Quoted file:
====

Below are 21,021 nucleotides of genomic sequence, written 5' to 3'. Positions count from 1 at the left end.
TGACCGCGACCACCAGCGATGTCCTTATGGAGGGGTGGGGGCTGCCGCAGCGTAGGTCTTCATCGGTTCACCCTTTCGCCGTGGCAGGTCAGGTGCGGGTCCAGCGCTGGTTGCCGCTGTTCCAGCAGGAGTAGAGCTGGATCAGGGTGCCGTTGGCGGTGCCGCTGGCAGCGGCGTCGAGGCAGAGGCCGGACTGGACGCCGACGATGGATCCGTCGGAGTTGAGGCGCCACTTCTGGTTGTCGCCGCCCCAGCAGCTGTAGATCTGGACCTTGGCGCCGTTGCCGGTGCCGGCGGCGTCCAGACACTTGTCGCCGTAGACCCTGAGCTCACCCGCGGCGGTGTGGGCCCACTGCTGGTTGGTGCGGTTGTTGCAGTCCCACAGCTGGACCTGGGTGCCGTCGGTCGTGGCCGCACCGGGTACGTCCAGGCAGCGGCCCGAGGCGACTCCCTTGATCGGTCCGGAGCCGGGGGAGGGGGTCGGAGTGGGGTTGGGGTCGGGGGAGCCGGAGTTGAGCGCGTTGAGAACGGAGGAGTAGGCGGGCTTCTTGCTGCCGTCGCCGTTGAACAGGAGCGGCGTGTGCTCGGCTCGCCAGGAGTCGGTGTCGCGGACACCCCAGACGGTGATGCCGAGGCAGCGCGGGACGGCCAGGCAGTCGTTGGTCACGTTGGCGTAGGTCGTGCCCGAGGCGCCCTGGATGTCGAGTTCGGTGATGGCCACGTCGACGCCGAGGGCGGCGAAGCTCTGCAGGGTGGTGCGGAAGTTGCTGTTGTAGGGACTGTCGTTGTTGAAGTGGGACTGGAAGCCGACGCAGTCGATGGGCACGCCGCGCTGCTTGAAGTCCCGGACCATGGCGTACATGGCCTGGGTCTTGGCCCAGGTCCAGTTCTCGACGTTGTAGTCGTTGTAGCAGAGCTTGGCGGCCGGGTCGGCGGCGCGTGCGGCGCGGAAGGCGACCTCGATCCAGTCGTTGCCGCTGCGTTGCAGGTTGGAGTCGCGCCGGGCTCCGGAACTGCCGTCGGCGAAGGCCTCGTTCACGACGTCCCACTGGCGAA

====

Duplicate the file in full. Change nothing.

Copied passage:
Below are 21,021 nucleotides of genomic sequence, written 5' to 3'. Positions count from 1 at the left end.
TGACCGCGACCACCAGCGATGTCCTTATGGAGGGGTGGGGGCTGCCGCAGCGTAGGTCTTCATCGGTTCACCCTTTCGCCGTGGCAGGTCAGGTGCGGGTCCAGCGCTGGTTGCCGCTGTTCCAGCAGGAGTAGAGCTGGATCAGGGTGCCGTTGGCGGTGCCGCTGGCAGCGGCGTCGAGGCAGAGGCCGGACTGGACGCCGACGATGGATCCGTCGGAGTTGAGGCGCCACTTCTGGTTGTCGCCGCCCCAGCAGCTGTAGATCTGGACCTTGGCGCCGTTGCCGGTGCCGGCGGCGTCCAGACACTTGTCGCCGTAGACCCTGAGCTCACCCGCGGCGGTGTGGGCCCACTGCTGGTTGGTGCGGTTGTTGCAGTCCCACAGCTGGACCTGGGTGCCGTCGGTCGTGGCCGCACCGGGTACGTCCAGGCAGCGGCCCGAGGCGACTCCCTTGATCGGTCCGGAGCCGGGGGAGGGGGTCGGAGTGGGGTTGGGGTCGGGGGAGCCGGAGTTGAGCGCGTTGAGAACGGAGGAGTAGGCGGGCTTCTTGCTGCCGTCGCCGTTGAACAGGAGCGGCGTGTGCTCGGCTCGCCAGGAGTCGGTGTCGCGGACACCCCAGACGGTGATGCCGAGGCAGCGCGGGACGGCCAGGCAGTCGTTGGTCACGTTGGCGTAGGTCGTGCCCGAGGCGCCCTGGATGTCGAGTTCGGTGATGGCCACGTCGACGCCGAGGGCGGCGAAGCTCTGCAGGGTGGTGCGGAAGTTGCTGTTGTAGGGACTGTCGTTGTTGAAGTGGGACTGGAAGCCGACGCAGTCGATGGGCACGCCGCGCTGCTTGAAGTCCCGGACCATGGCGTACATGGCCTGGGTCTTGGCCCAGGTCCAGTTCTCGACGTTGTAGTCGTTGTAGCAGAGCTTGGCGGCCGGGTCGGCGGCGCGTGCGGCGCGGAAGGCGACCTCGATCCAGTCGTTGCCGCTGCGTTGCAGGTTGGAGTCGCGCCGGGCTCCGGAACTGCCGTCGGCGAAGGCCTCGTTCACGACGTCCCACTGGCGAA